"Nobody seemed to have been able to tap into what made people tick and what makes a news story relevant. In the UK, there was an abundance of great wires and PR agencies who fed you stories. Nobody was doing that; what I would call a solid, creative-focused content driver. So that was what we set out to do."
As editors covering both the news and sports section of the paper, Fray says he and Slater were in a strong position when it came to their contact network and having their nose on the news agenda of the region.
"At the time, there were a lot of international companies putting their footprint on this part of the map; they were parachuting, say, ten staff members from America. But we felt we qualified, having cut our teeth in the traditional media sense, to fill the gap that was there."
Seven Media was launched in 2010 - on April’s Fools Day. It was a ‘clean date’ rather than any company foresight, laughs Fray.
The company launch followed the economic crisis of 2008/2009, and the oil-rich Gulf country was not unsusceptible to the global aftershocks. Fray said, while many raised an eyebrow of setting up a company at a time where businesses were reigning in marketing budgets, the economic downturn had also seen many communications firms shut up shop - which meant Seven Media launched at a time when the Emirates was more of a barren PR market than the current competitive conditions of today.
The first year, admits Fray, was a "learning exercise", but early on Seven Media managed to sign a contract with Abu Dhabi Media. The government contract - and Seven Media’s success in other early campaigns - meant other clients followed.
From a team of just four people nine years ago, Seven Media now has 75 staff members, based across its Abu Dhabi head office and in Dubai, as well as office bases across the GCC, including Saudi Arabia and Egypt, and in the UK.
In the Middle East, they have more than 100 clients across sport, leisure and entertainment, automotive, government, destination, hospitality, healthcare and banking, with names including Yas Marina Circuit, F1, Al Jazira Football Club, the Meraas Leisure and Entertainment portfolio, BMW, Rolls Royce, United Nations, Mubadala, Abu Dhabi National Oil Company (ADNOC) Dubai Tourism, Tourism Thailand and Sky News Arabia being among their client roster.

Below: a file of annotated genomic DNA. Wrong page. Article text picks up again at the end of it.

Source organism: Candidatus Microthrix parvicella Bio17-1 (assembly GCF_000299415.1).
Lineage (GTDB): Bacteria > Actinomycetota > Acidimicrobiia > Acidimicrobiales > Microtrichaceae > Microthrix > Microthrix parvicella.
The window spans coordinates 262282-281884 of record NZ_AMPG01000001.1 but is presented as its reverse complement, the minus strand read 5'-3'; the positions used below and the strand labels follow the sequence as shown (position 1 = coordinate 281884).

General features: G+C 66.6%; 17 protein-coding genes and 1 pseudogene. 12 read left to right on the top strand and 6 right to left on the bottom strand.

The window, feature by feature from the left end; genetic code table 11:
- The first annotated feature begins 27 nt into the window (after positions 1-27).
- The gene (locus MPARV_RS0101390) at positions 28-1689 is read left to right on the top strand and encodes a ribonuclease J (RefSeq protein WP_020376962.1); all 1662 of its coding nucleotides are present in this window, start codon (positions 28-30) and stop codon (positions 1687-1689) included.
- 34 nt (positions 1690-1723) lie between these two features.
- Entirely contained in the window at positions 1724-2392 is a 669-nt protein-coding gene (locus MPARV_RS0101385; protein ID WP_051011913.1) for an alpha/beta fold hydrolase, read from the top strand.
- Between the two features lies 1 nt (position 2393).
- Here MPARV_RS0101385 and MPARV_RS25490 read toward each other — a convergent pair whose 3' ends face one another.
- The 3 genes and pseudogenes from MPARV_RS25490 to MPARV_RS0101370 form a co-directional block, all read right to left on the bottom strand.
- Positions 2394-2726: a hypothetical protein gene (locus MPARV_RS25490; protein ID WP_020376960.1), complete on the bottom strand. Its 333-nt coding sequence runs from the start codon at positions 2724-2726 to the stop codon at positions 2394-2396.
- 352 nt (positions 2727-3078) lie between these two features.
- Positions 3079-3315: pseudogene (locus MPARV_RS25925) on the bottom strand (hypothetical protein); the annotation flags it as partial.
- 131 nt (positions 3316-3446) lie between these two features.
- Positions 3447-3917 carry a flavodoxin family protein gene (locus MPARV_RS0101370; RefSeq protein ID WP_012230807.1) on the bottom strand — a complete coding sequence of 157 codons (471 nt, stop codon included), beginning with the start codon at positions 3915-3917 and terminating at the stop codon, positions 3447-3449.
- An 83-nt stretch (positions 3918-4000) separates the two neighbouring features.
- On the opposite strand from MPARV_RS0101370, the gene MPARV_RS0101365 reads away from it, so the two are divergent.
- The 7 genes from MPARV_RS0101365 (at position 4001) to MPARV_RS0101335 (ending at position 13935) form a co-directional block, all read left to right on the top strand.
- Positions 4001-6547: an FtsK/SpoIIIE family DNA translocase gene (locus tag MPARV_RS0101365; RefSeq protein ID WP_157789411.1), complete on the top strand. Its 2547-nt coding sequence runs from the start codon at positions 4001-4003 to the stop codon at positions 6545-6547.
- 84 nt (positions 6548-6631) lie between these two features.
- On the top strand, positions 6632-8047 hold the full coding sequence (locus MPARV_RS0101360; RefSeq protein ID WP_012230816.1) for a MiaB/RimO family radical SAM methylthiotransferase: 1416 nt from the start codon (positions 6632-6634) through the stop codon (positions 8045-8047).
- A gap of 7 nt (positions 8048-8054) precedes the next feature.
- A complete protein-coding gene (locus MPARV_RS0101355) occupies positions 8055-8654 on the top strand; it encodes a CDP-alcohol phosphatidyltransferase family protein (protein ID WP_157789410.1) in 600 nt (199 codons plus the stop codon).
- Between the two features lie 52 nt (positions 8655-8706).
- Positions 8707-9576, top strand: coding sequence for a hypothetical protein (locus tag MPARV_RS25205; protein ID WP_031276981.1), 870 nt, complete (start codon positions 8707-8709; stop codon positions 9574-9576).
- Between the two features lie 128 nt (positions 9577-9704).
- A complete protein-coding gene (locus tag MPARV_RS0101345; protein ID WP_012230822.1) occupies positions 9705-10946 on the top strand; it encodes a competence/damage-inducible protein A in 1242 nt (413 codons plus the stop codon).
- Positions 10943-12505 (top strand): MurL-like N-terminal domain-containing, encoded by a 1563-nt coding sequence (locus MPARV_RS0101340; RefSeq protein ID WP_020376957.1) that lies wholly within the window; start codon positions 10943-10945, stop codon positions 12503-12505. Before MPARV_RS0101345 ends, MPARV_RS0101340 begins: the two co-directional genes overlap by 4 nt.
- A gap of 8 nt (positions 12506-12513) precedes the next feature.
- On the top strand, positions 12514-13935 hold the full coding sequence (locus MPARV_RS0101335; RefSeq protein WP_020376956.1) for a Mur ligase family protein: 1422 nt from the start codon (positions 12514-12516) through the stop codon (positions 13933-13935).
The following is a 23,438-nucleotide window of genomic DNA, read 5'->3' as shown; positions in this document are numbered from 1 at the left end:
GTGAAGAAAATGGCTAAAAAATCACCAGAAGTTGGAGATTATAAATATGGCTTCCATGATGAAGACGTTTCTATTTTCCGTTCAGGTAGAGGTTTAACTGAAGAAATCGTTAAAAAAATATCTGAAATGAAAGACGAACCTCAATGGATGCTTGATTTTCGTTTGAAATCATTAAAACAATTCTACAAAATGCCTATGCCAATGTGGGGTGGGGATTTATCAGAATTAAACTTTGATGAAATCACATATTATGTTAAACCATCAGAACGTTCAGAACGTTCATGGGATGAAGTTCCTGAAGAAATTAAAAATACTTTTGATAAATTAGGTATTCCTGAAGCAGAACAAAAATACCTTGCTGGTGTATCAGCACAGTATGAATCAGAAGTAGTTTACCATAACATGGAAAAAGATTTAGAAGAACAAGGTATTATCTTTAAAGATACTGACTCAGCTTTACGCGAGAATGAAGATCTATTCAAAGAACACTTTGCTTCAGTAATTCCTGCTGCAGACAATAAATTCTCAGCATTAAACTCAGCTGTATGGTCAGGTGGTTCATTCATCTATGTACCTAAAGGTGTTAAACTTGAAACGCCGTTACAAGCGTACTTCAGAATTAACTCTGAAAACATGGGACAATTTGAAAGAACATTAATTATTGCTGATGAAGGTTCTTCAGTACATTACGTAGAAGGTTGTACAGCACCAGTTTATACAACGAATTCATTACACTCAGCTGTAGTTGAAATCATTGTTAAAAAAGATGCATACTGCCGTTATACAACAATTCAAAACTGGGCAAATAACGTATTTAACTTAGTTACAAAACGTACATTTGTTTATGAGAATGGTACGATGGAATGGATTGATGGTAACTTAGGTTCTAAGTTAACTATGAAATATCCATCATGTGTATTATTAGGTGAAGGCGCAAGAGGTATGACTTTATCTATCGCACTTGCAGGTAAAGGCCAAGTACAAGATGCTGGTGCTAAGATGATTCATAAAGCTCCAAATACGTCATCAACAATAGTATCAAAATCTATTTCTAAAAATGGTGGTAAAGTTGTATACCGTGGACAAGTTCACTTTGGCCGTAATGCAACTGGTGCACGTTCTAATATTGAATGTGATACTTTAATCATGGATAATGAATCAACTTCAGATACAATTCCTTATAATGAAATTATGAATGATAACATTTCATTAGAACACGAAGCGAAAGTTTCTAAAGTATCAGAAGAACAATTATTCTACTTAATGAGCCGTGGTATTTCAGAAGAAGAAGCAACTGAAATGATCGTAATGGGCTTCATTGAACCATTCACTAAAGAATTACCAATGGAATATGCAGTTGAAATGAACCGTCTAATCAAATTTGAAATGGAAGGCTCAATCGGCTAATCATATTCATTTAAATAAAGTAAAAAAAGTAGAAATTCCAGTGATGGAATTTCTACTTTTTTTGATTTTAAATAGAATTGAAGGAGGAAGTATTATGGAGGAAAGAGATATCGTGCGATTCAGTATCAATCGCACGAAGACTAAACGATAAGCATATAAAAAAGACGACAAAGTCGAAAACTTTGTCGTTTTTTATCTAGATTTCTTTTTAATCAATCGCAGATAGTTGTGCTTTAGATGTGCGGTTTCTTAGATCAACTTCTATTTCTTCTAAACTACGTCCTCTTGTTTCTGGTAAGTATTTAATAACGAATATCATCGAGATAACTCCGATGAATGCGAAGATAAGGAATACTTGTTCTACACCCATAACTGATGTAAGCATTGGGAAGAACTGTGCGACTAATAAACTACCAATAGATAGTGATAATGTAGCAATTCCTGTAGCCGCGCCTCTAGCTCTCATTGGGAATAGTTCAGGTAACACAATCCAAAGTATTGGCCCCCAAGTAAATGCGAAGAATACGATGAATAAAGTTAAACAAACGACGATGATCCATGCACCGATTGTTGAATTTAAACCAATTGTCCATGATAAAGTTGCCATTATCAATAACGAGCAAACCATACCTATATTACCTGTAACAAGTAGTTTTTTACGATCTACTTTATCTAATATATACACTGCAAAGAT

The success of Seven Media’s digital and videography campaigns meant Fray and Slater recently launched Seven Media's spin-off, Seven Studios, which has a ten-strong dedicated team including animators, cinematographers and graphic artists, and now solely focuses on creating stand-alone video content for clients.
Fray says Seven Media has succeeded, where many others have failed, as it gets the importance of local cultural knowledge, over the PR shops who "parachute in" experts with ten years' global expertise and who "almost have to break themselves down and build themselves back up again."
"Otherwise, they fall into the trap of trying to fit a round peg into a square hole. PR, how it works in the UK, or America, or India, doesn’t work here. This region is very different; the lifestyle choices, the way people think, the way they consume content.
"You can not have an off-the-shelf PR campaign. You have to have local understanding, and people fail to realise that."